Fearing that we expose ourselves to vulnerability is missing the point. The point is that this process is how we become powerful. It’s the same logic about why we avoid exercises that will make us stronger. We may feel exhausted and uncomfortable while going through it, but it is inevitable that we will be stronger at the end of it. This is how we become powerful. I again direct you to Brené Brown. She has a much more specific and detailed explanation of how this process works.

Will we find our lives are meaningless by engaging in a process designed to produce meaning? That’s simply irrational. You can see the inherent contradiction. I think this fear is really about the impatience of not seeing a meaningful payoff immediately. To curb this impatience, we need to breathe and realize we’re taking in a lifelong process of creating meaning. The exercise analogy works here as well. This isn’t a quick weight-loss scheme. This is about how to remain healthy your whole life.

But what if the meaning that is discovered is an unpleasant one? If we acknowledge it, then no matter how unpleasant it may be, facing the truth is still the only way to lead ourselves to our power, because everything else that we may believe is powerful can only be an illusion and temporary.

But here’s the real truth. When I fail to create, I am often depressed and feel out of touch with my own mind, my own feelings, and I become disassociated from my own sense of joy. Ignoring and postponing creating art is definitely the easiest way to do this. It is the simplest way to alienate you from yourself.

I need to create because I am a skeptic and I question everything around me. The explanation I’ve been handed about how this world is supposed to work doesn’t work for me. It doesn’t resonate with who I am and what I see as just in this world. I create in order to revise the state of the world, to make it so others see it in ways that jar them out of what is their normal way of seeing. It is a rock thrown through the glass container of conditioning. It is meant to disrupt brainwashing. It is meant to awaken consciousness and conscious choices and acts in the world. It is not a panacea. It is the use of vision and imagination as an added dimension of reality in order to further clarify the rift between the world as it is and the world as we wish it to be, testing one against the other.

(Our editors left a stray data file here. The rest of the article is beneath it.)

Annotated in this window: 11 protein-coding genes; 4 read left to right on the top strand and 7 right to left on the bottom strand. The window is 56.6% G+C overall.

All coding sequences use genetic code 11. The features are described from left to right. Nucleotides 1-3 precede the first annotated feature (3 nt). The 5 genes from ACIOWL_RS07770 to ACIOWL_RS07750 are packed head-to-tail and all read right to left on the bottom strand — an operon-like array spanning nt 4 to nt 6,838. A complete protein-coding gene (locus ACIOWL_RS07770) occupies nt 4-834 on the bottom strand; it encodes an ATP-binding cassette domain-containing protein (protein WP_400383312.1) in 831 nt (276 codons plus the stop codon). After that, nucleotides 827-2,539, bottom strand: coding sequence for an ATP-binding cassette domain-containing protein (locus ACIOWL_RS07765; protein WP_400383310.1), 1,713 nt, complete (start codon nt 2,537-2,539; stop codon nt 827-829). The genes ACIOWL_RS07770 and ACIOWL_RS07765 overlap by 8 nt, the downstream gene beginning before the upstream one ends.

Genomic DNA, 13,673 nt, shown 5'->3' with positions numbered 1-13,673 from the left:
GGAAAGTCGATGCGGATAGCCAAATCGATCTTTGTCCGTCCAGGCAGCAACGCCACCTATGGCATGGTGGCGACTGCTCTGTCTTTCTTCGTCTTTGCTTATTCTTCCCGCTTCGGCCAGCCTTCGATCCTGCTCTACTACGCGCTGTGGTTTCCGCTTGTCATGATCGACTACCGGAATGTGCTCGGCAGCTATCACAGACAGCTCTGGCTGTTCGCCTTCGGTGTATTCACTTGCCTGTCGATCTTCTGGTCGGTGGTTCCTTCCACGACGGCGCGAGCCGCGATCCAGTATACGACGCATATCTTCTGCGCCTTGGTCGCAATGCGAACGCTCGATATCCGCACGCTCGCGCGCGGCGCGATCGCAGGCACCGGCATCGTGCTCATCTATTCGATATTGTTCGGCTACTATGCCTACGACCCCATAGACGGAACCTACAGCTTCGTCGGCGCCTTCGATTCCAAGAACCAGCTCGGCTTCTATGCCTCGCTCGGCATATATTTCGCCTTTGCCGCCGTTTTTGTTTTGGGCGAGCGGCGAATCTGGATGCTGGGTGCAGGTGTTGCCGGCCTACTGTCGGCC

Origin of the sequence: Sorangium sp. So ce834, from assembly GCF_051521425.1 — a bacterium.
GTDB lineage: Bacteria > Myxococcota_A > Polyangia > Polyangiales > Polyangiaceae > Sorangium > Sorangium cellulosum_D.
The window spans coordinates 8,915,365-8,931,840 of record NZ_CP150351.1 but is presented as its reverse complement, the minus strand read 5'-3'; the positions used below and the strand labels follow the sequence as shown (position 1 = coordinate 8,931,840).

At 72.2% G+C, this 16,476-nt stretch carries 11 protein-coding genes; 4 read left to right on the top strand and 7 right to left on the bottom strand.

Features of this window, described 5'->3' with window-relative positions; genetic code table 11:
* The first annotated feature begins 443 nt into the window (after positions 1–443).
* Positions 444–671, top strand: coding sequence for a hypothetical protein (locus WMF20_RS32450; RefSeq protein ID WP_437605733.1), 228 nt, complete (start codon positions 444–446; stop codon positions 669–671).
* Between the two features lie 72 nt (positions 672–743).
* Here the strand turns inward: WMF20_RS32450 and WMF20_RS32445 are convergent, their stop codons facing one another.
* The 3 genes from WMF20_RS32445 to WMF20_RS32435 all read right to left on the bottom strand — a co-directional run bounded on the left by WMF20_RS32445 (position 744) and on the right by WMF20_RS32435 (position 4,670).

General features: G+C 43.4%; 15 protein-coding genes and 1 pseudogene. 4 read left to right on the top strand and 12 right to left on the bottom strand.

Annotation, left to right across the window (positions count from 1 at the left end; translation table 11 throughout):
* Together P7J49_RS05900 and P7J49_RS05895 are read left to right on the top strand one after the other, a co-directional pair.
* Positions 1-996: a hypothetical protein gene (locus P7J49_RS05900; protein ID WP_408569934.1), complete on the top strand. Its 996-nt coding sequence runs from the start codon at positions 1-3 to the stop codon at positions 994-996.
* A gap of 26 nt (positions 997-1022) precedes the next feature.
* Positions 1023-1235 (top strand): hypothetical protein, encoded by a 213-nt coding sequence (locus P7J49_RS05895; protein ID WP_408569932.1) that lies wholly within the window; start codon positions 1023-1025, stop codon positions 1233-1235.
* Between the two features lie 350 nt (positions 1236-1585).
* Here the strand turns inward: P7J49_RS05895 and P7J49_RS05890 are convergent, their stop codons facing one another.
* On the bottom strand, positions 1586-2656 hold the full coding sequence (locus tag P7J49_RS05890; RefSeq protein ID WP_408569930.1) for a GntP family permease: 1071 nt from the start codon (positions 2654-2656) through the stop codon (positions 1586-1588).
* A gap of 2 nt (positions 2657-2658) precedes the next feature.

I think I’ve pretty well debunked all these fears. This blog post has become yet another reminder to me of the power of creation and the necessity of engaging in it every day. Whenever I feel an emotional inertia that keeps me from writing, I should test my inactivity against these arguments. I hope that this is useful to others as well. Nothing, not even ourselves, should keep us from engaging our imaginations in this powerful and meaningful way.

  1. I found it very useful.

  2. First of all I want to say awesome blog! I had a quick question that I’d like to ask if you don’t mind.
    I was interested to find out how you center yourself and clear your thoughts prior
    to writing. I have had trouble clearing my mind in getting my thoughts out.
    I do take pleasure in writing however it just seems like the
    first 10 to 15 minutes are usually lost simply just trying to figure out how to begin. Any recommendations or hints?